A discovery that “sheds new light on the history of the mighty Greek colony” by Velia.
Archaeologists in southern Italy have discovered ancient warrior helmets and the ruins of a painted brick wall at a site that might have been a forerunner of a temple dedicated to the goddess Athena, officials said Tuesday.
The ruins discovered at Velia, a major tourist destination in Italy, were discovered atop what had been an acropolis of one of Magna Graecia’s most prominent towns, according to Italian Culture Minister Dario Franceschini. Velia is located 40 kilometers (25 miles) southeast of Paestum, a well-known ancient Greek temple site.
Excavations by Francesco Scelza, which began last summer on top of what used to be the city’s acropolis, just below the still prominent remains of the temple dedicated to Athena, have unearthed the remains of a rectangular building of considerable size. (At 18 meters long and 7 wide, it dates back to the sixth century BC.)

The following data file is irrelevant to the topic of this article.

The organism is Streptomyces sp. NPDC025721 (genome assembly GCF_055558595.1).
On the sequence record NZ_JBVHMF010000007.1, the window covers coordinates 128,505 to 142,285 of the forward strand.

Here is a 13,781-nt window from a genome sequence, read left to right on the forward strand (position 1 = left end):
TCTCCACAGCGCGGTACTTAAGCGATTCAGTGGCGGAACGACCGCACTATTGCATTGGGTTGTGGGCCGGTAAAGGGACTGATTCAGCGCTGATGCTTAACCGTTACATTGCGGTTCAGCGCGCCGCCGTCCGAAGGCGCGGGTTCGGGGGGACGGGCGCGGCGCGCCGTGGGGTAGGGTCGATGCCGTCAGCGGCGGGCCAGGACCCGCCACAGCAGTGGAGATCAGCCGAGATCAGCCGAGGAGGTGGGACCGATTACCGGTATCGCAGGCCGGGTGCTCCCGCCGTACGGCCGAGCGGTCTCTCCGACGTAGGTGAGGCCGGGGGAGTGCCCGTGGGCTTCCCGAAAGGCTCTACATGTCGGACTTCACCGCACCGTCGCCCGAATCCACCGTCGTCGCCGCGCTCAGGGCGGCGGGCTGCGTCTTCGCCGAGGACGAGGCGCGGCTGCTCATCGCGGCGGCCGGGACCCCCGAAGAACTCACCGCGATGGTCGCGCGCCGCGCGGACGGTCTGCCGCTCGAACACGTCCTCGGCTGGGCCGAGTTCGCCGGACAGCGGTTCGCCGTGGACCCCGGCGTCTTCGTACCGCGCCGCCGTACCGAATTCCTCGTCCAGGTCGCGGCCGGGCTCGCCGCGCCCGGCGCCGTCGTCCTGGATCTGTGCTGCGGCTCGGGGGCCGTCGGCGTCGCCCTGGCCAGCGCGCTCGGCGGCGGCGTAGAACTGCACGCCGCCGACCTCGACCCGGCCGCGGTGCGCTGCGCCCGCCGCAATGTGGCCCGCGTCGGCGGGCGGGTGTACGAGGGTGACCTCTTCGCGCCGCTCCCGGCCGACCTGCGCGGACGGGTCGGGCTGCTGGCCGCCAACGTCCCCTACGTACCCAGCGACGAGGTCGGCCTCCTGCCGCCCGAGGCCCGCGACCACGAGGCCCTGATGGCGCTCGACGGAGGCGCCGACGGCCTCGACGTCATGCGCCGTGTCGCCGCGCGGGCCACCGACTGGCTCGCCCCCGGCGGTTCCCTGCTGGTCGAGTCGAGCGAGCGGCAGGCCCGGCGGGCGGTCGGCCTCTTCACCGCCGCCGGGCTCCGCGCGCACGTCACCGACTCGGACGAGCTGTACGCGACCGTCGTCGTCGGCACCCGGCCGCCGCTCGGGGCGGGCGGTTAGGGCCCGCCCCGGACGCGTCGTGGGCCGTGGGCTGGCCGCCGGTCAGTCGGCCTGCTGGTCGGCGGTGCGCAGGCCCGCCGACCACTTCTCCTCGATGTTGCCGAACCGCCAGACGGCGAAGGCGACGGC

In 540 BC, a major naval battle took place off the coast of Corsica between the Phokaians, the Greek colonists who settled in the Corsican city of Alalia, and the Etruscans, who were allied with the Carthaginians. In the conflict, the Greeks understood the situation better but were forced to abandon Alalia and flee to the south of Italy, where they founded Hyele and later renamed Elea (Velia for the Romans).
Velia is famed for being the home of an ancient Greek school of philosophy, including philosophers Parmenides and Zeno. It was part of Magna Graecia, the area of southern Italy colonized by Greek city-states. The settlement at Velia occupied an upper part, or acropolis, of the area as well as hillsides, and was surrounded by a wall.
The recently completed excavation at Velia unearthed a pair of helmets in good condition, the remains of a building, vases with the Greek inscription for “sacred” and metal fragments of what possibly were weapons, the culture ministry said.
State Museums Director Massimo Osanna, who formerly had long directed excavations at Pompeii, Italy’s most celebrated excavated site, said the area explored at Velia probably contained relics of offerings made to Athena, the mythological Greek goddess of war and wisdom, after a key naval battle in the nearby Tyrrhenian Sea.